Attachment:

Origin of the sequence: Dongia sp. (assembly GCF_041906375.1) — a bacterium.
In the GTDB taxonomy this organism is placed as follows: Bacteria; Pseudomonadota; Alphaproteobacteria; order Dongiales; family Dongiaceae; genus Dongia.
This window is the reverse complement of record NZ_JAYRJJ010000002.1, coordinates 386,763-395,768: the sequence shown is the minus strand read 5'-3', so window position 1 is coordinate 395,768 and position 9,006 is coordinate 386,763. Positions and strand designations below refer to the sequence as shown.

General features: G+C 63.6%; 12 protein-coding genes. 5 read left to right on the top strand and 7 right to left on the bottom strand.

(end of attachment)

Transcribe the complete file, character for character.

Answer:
Origin of the sequence: Dongia sp. (assembly GCF_041906375.1) — a bacterium.
In the GTDB taxonomy this organism is placed as follows: Bacteria; Pseudomonadota; Alphaproteobacteria; order Dongiales; family Dongiaceae; genus Dongia.
This window is the reverse complement of record NZ_JAYRJJ010000002.1, coordinates 386,763-395,768: the sequence shown is the minus strand read 5'-3', so window position 1 is coordinate 395,768 and position 9,006 is coordinate 386,763. Positions and strand designations below refer to the sequence as shown.

General features: G+C 63.6%; 12 protein-coding genes. 5 read left to right on the top strand and 7 right to left on the bottom strand.